- Make it easier to integrate with other components, such as external components or legacy code.
Sometimes, the same term has a whole different meaning when it is used by other people in another context. That issue is solved thanks to the bounded context, where each term has the same meaning in all contexts.
- Context Map
The context map is simply a diagram, which explicitly represents a map of all the context boundaries and the way they communicate with each other.
Focus on who really understands the business
A key piece of DDD is to encourage better interaction with domain experts. They are the people who live and breathe the business. A common problem is when we use our — a programmer’s — language, and not theirs.
Separation of concerns
DDD guides us to divide and conquer, to focus on a single subdomain at a time, gather as many concepts from the domain experts as possible, and hopefully realize that each domain has its own tasks, terminology, and challenges. Additionally, some of the terms in one subdomain could refer to a different thing in another subdomain. Later on, those (sub)domains effectively interact with each other.
The perks of splitting the problem into different subdomains are:
- It is more flexible — easy to modify parts of the project without side effects.
- The code is better structured and organized.
- It is easier to test.
The last lines
DDD offers a wide range of advantages over other types of approaches, which can be summarized:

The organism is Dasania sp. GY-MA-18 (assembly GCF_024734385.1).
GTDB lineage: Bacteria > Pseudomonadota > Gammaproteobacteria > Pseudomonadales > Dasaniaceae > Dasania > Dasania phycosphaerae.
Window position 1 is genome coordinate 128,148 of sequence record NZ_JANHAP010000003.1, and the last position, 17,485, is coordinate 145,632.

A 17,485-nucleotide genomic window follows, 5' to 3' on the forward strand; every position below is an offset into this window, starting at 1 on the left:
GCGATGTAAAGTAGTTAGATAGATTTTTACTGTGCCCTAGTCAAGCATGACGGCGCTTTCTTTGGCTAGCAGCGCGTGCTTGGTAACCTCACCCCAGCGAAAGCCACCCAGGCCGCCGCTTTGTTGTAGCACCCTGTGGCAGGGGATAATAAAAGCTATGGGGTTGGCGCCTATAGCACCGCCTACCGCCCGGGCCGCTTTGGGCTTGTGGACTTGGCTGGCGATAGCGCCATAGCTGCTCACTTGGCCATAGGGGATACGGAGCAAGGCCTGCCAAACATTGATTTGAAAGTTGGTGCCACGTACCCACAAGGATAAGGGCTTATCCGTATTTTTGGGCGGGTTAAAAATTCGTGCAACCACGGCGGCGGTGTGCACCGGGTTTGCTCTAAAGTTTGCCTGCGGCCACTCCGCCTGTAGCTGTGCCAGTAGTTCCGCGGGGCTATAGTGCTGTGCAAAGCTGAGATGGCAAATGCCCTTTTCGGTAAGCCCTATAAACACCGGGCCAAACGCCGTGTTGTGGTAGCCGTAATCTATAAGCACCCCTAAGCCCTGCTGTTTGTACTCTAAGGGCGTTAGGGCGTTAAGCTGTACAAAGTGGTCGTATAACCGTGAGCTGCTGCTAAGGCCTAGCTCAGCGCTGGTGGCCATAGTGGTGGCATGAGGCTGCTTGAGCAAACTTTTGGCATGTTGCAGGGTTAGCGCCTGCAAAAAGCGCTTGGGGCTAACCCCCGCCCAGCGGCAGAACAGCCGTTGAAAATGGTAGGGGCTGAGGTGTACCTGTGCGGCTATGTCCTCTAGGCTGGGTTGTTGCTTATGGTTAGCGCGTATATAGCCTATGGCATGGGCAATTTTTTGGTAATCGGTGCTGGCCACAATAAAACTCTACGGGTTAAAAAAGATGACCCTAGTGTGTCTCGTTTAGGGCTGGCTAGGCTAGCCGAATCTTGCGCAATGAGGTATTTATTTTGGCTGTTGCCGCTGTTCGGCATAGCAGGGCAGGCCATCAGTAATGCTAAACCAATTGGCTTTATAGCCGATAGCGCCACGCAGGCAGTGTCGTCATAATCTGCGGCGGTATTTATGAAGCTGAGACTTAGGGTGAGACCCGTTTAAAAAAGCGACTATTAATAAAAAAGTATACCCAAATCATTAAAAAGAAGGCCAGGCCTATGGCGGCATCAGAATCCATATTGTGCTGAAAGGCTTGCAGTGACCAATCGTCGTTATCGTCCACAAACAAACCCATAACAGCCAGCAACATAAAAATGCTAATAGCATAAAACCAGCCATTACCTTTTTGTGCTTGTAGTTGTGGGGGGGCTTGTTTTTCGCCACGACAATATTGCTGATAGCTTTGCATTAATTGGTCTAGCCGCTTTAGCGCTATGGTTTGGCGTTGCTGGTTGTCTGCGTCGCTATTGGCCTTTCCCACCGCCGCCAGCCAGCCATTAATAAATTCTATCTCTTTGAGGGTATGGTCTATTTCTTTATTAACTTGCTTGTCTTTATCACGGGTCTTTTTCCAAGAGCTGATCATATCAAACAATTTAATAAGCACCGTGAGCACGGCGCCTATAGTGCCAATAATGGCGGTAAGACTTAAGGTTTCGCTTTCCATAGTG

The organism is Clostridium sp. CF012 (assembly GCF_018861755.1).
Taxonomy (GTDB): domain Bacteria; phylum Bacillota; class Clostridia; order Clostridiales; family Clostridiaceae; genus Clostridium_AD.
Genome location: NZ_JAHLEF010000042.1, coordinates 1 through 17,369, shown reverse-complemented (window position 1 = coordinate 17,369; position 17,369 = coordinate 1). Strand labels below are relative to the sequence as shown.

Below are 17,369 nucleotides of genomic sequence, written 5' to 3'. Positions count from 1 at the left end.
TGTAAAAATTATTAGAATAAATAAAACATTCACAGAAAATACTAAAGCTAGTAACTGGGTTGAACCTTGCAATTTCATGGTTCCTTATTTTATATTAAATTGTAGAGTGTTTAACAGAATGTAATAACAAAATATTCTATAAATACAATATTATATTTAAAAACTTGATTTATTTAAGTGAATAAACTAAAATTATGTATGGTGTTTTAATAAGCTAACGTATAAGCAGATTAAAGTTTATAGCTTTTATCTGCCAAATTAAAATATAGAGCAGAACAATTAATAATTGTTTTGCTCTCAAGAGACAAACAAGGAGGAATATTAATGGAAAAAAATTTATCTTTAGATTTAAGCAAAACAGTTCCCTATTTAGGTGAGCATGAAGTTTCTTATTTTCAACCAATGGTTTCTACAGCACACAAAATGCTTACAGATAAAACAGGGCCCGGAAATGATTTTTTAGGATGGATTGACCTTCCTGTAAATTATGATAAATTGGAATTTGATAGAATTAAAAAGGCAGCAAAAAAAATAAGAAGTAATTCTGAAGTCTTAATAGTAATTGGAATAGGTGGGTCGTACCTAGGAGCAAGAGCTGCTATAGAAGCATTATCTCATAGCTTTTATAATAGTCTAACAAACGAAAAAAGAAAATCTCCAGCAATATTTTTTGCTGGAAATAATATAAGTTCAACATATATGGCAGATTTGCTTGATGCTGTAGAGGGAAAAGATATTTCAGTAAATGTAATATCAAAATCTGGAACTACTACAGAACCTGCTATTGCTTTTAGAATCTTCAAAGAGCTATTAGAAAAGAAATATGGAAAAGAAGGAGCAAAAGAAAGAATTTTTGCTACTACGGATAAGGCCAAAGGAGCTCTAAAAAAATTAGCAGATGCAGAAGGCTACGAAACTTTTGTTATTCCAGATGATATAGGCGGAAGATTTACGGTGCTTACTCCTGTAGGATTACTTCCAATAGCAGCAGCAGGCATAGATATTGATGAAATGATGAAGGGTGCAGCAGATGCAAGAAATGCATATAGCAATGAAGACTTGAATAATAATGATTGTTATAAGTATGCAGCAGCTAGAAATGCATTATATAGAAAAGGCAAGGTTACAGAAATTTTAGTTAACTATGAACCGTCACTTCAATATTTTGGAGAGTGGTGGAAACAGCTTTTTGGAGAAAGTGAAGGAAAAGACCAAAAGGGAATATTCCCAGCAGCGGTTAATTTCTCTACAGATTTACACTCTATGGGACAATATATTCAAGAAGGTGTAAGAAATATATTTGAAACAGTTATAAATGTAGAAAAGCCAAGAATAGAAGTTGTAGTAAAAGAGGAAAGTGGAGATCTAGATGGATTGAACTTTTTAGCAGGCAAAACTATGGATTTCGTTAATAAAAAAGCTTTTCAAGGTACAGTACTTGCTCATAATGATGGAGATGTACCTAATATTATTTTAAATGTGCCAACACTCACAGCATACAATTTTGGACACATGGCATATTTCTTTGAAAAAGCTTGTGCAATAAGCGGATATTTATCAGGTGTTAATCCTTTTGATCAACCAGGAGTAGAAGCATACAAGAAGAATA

- The result of using DDD, the software we build, is closer to the domain, and therefore closer to the customer.
- Better communication than other approaches among domain experts and technical experts through ubiquitous language.
- It helps developers focus on smaller pieces of the problem at a time, by splitting up smaller areas of the domain (subdomain) through bounded contexts.
On the other hand, DDD is not suitable for every project. It depends on the complexity of the problem, and it is not only technical complexity but business domain complexity, too. While the complexity is higher, DDD would be a better fit. DDD is not recommended to solve simple problems such as CRUD solutions.
Besides, DDD implies discussing and modeling the problem with the domain experts. For that reason, at least one domain expert for each bounded context should be involved in the project, requiring more time and effort by the whole team. This approach has a longer learning curve compared to others, given there are new concepts, patterns, principles, and processes to learn.
To sum up
As we see, DDD provides many technical benefits, and it should be applied to complex domains where the model and the linguistic processes provide clear benefits in the communication of complex information and in the formulation of a common understanding of the domain.
In conclusion, Domain Driven Design is a wonderful approach for certain kinds of problems, where domain experts are involved in the project, and the time invested is reasonable.